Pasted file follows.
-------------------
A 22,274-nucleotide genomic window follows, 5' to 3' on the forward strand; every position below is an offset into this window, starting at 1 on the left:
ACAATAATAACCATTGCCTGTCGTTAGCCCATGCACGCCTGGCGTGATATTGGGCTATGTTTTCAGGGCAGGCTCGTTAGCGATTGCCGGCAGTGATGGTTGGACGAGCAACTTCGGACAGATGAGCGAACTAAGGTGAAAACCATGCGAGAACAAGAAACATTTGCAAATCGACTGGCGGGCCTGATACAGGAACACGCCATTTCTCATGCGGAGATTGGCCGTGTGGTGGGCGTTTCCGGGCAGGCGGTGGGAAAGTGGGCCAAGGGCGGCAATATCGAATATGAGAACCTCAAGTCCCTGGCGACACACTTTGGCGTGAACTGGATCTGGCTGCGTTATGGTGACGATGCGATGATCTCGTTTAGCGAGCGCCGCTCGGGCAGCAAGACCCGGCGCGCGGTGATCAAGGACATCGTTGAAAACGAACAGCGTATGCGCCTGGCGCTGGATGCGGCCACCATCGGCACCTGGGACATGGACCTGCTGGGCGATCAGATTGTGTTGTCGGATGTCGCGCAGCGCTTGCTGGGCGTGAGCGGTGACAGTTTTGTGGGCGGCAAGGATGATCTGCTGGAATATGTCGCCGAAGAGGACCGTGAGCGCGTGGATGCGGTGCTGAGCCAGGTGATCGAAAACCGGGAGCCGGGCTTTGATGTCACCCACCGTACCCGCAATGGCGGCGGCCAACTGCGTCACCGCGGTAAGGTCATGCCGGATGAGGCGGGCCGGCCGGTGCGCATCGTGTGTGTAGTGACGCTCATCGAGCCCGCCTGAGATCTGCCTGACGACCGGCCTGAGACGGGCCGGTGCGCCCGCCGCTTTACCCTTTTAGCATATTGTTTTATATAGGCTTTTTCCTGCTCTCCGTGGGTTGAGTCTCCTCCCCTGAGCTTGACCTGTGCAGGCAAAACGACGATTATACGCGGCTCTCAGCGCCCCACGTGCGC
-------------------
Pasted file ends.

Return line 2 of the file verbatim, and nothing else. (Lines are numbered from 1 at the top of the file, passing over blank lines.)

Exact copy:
ACAATAATAACCATTGCCTGTCGTTAGCCCATGCACGCCTGGCGTGATATTGGGCTATGTTTTCAGGGCAGGCTCGTTAGCGATTGCCGGCAGTGATGGTTGGACGAGCAACTTCGGACAGATGAGCGAACTAAGGTGAAAACCATGCGAGAACAAGAAACATTTGCAAATCGACTGGCGGGCCTGATACAGGAACACGCCATTTCTCATGCGGAGATTGGCCGTGTGGTGGGCGTTTCCGGGCAGGCGGTGGGAAAGTGGGCCAAGGGCGGCAATATCGAATATGAGAACCTCAAGTCCCTGGCGACACACTTTGGCGTGAACTGGATCTGGCTGCGTTATGGTGACGATGCGATGATCTCGTTTAGCGAGCGCCGCTCGGGCAGCAAGACCCGGCGCGCGGTGATCAAGGACATCGTTGAAAACGAACAGCGTATGCGCCTGGCGCTGGATGCGGCCACCATCGGCACCTGGGACATGGACCTGCTGGGCGATCAGATTGTGTTGTCGGATGTCGCGCAGCGCTTGCTGGGCGTGAGCGGTGACAGTTTTGTGGGCGGCAAGGATGATCTGCTGGAATATGTCGCCGAAGAGGACCGTGAGCGCGTGGATGCGGTGCTGAGCCAGGTGATCGAAAACCGGGAGCCGGGCTTTGATGTCACCCACCGTACCCGCAATGGCGGCGGCCAACTGCGTCACCGCGGTAAGGTCATGCCGGATGAGGCGGGCCGGCCGGTGCGCATCGTGTGTGTAGTGACGCTCATCGAGCCCGCCTGAGATCTGCCTGACGACCGGCCTGAGACGGGCCGGTGCGCCCGCCGCTTTACCCTTTTAGCATATTGTTTTATATAGGCTTTTTCCTGCTCTCCGTGGGTTGAGTCTCCTCCCCTGAGCTTGACCTGTGCAGGCAAAACGACGATTATACGCGGCTCTCAGCGCCCCACGTGCGC